::Conventional memory


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Memory areas of the IBM PC family.

In DOS memory management, conventional memory, also called base memory, is the first 640 kilobytes (640 × 1024 bytes) of the memory on IBM PC or compatible systems. It is the read-write memory directly addressable by the processor for use by the operating system and application programs. As memory prices rapidly declined, this design decision became a limitation in the use of large memory capacities until the introduction of operating systems and processors that made it irrelevant.

640 KB barrier

The 640 KB barrier is an architectural limitation of IBM and IBM PC compatible PCs. The Intel 8088 CPU, used in the original IBM PC, was able to address 1 MB (220 bytes), since the chip offered 20 address lines.

IBM PC, PC/XT, 3270 PC and PCjr Memory Blocks<ref>Norton, Peter (1986). Inside the IBM PC, Revised and Enlarged, Brady. ISBN 0-89303-583-1, p.108.</ref><ref>U.S. Patent 4,926,322 - Software emulation of bank-switched memory using a virtual DOS monitor and paged memory management, Fig. 1</ref>
0-block 1st 64 KB Ordinary user memory to 64 KB (low memory)
1-block 2nd 64 KB Ordinary user memory to 128 KB
2-block 3rd 64 KB Ordinary user memory to 192 KB
3-block 4th 64 KB Ordinary user memory to 256 KB
4-block 5th 64 KB Ordinary user memory to 320 KB
5-block 6th 64 KB Ordinary user memory to 384 KB
6-block 7th 64 KB Ordinary user memory to 448 KB
7-block 8th 64 KB Ordinary user memory to 512 KB
8-block 9th 64 KB Ordinary user memory to 576 KB
9-block 10th 64 KB Ordinary user memory to 640 KB
A-block 11th 64 KB Extended video memory (EGA)
B-block 12th 64 KB Standard video memory (MDA/CGA)
C-block 13th 64 KB ROM expansion (XT, EGA, 3270 PC)
D-block 14th 64 KB other use (PCjr cartridges, LIM EMS)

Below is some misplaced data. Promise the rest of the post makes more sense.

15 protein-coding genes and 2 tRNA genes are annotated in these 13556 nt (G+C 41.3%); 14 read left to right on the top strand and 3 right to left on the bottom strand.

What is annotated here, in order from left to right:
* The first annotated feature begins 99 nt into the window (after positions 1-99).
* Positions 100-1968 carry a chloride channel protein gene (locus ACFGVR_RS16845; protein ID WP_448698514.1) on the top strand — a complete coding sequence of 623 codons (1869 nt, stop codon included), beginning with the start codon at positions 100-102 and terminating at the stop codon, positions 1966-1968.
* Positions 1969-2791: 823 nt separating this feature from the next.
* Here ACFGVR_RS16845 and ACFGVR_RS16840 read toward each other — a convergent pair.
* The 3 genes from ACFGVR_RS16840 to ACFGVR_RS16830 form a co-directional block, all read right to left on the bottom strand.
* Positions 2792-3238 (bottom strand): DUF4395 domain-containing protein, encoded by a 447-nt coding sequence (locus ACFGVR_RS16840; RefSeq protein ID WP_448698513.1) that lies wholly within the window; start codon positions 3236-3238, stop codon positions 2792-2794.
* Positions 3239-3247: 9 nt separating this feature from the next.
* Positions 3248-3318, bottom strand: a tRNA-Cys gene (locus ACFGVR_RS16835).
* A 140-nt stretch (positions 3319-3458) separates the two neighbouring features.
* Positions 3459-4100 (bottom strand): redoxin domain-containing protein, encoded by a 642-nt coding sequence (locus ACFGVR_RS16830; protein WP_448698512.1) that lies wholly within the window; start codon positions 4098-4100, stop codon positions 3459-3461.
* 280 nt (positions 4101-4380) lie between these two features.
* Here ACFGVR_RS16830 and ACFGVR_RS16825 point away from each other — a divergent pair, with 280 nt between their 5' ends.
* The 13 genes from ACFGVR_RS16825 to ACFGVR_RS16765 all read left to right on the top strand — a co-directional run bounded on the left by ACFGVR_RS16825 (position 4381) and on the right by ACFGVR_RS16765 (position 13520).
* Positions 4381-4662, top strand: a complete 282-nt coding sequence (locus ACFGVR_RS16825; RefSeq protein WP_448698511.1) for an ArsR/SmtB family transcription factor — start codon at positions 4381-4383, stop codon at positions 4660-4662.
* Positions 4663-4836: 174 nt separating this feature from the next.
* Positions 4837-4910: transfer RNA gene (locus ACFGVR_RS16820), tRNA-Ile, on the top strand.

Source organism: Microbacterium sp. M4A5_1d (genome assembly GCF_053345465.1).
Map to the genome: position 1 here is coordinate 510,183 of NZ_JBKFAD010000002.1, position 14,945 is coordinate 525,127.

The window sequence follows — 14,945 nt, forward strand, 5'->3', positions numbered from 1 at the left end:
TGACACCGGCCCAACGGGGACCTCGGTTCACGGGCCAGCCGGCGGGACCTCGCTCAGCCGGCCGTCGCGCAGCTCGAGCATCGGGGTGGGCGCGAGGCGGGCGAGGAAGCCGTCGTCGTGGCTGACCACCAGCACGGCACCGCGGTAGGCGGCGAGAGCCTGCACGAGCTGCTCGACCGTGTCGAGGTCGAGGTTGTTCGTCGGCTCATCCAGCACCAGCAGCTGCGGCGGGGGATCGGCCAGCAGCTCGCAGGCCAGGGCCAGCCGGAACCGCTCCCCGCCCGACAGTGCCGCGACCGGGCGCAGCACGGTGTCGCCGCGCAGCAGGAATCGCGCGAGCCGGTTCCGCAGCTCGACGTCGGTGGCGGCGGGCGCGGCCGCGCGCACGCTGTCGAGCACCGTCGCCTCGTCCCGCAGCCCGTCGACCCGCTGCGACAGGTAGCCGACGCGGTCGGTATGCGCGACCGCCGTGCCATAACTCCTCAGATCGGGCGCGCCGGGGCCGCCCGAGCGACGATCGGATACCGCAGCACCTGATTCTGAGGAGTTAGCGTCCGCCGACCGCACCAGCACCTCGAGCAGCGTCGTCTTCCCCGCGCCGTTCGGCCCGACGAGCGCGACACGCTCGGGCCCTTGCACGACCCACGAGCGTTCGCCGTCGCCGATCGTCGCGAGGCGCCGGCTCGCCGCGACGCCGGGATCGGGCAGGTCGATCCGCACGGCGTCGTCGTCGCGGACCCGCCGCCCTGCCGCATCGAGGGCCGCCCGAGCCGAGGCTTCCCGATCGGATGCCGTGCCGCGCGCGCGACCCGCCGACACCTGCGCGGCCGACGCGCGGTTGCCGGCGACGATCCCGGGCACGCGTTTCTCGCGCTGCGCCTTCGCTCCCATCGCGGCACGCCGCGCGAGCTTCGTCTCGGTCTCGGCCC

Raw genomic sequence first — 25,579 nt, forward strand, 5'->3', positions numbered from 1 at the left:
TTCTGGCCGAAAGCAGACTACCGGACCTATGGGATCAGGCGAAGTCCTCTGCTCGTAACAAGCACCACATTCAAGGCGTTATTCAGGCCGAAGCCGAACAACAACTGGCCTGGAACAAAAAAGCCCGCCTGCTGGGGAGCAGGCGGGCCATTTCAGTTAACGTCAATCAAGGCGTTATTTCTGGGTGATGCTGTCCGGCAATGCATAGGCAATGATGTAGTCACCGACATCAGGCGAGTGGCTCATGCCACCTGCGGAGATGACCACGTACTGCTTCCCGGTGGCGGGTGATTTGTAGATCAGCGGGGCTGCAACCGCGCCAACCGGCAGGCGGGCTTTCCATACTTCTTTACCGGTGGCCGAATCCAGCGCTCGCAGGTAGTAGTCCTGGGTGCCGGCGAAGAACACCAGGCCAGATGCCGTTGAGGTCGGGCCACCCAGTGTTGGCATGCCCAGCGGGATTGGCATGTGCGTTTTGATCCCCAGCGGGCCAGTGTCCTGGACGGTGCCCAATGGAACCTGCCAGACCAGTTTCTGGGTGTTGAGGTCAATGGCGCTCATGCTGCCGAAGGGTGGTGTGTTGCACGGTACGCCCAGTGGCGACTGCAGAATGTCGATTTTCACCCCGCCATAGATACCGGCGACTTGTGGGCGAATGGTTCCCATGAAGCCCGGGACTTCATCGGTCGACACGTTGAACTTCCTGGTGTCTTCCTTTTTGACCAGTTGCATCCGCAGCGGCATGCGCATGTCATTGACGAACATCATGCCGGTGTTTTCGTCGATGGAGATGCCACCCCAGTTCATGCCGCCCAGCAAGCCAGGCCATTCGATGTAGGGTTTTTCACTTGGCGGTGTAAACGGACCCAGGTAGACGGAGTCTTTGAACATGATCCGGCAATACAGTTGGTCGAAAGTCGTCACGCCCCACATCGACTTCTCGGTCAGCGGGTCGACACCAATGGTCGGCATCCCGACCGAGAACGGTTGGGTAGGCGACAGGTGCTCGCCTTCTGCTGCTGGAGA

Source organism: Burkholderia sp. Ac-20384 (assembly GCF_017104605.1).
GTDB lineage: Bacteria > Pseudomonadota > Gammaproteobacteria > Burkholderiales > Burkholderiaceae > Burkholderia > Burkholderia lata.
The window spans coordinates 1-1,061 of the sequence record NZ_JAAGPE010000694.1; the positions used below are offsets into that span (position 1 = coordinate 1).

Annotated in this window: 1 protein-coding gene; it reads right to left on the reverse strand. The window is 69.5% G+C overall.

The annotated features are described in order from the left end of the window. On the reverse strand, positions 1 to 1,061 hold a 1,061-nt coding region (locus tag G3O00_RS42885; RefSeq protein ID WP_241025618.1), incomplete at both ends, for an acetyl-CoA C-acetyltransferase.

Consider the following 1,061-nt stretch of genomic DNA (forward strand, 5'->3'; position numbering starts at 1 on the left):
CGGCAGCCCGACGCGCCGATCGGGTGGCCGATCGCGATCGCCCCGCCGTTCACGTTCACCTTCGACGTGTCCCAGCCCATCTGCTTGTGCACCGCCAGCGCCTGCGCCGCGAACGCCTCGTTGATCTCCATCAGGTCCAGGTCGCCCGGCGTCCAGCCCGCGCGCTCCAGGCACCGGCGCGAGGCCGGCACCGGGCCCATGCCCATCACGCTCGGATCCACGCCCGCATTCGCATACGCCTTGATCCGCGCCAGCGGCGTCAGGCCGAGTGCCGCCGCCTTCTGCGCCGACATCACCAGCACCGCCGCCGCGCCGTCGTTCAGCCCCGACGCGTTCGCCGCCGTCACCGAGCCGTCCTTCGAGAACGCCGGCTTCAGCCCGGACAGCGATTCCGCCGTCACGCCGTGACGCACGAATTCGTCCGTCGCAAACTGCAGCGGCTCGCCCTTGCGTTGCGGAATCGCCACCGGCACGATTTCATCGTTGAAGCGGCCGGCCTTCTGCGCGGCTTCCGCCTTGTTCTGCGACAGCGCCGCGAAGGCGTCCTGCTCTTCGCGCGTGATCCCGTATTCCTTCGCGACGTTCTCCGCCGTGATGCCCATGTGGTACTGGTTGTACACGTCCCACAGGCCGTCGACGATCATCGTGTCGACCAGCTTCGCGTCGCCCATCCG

E-block 15th 64 KB other use (PCjr cartridges, LIM EMS)
F-block 16th 64 KB System ROM-BIOS and ROM-BASIC

The first memory segment (64 KB) of the conventional memory area is named low memory.

In the design of the PC, the memory below 640 KB was for random-access memory on the motherboard or on expansion boards. The 384 KB above was reserved for system use and optional devices. This upper portion of the 8088 address space was used for the ROM BIOS, additional read-only memory, BIOS extensions for fixed disk drives and video adapters, video adapter memory, and other memory-mapped input and output devices.

The design of the original IBM PC placed the Color Graphics Adapter (CGA) memory map and other hardware in the 384 KB upper memory area (UMA). The need for more RAM grew faster than the needs of hardware to utilize the reserved addresses, which resulted in RAM eventually being mapped into these unused upper areas to utilize all available addressable space. This introduced a reserved "hole" (or several holes) into the set of addresses occupied by hardware that could be used for arbitrary data. Avoiding such a hole was difficult and ugly and not supported by MS-DOS or most programs that could run on it. Later, space between the holes would be used as upper memory blocks (UMBs).

To maintain compatibility with older operating systems and applications, the 640 KB barrier remained part of the PC design even after the 8086/8088 had been replaced with the Intel 286 processor, which could address up to 16 MB of memory in Protected mode. The 1 MB barrier also remained as long as the 286 was running in Real mode, since MS-DOS required Real mode which uses the segment and offset registers in an overlapped manner such that addresses with more than 20 bits are not possible. It is still present in IBM PC compatibles today if they are running in Real mode such as used by MS-DOS. The most modern Windows-based PCs even still have the "hole" in RAM in the area between 640 and 1024 KBs, which however is invisible to application programs thanks to paging and virtual memory.{{ safesubst:#invoke:Unsubst||date=__DATE__ |$B= {{#invoke:Category handler|main}}{{#invoke:Category handler|main}}[citation needed] }}

A similar 3 GB barrier exists, which reduces 32-bit addressing from 4 GB to ~3 GB on motherboards that use memory mapped I/O. However, due to applications not assuming that the 3–4 GB range is reserved, there is no need to retain this addressing for compatibility, and thus the barrier is easily removed by using a separate address bus for hardware, and only affects a relatively small number of computers of the 386 era as contemporary Memory Controllers and Buses (e.g. Industry Standard Architecture) could only reach 16 Megabytes. (Some motherboards feature a "Memory Hole at 15 Megabytes" option required for certain VGA video cards that require exclusive access to one particular megabyte for video memory.) Newer Video cards on AGP (PCI memory space) bus can have 256MB memory with 1GB aperture size.

Conventional memory sections
Intro  DOS driver software and TSRs   DOS extenders    See also    References   

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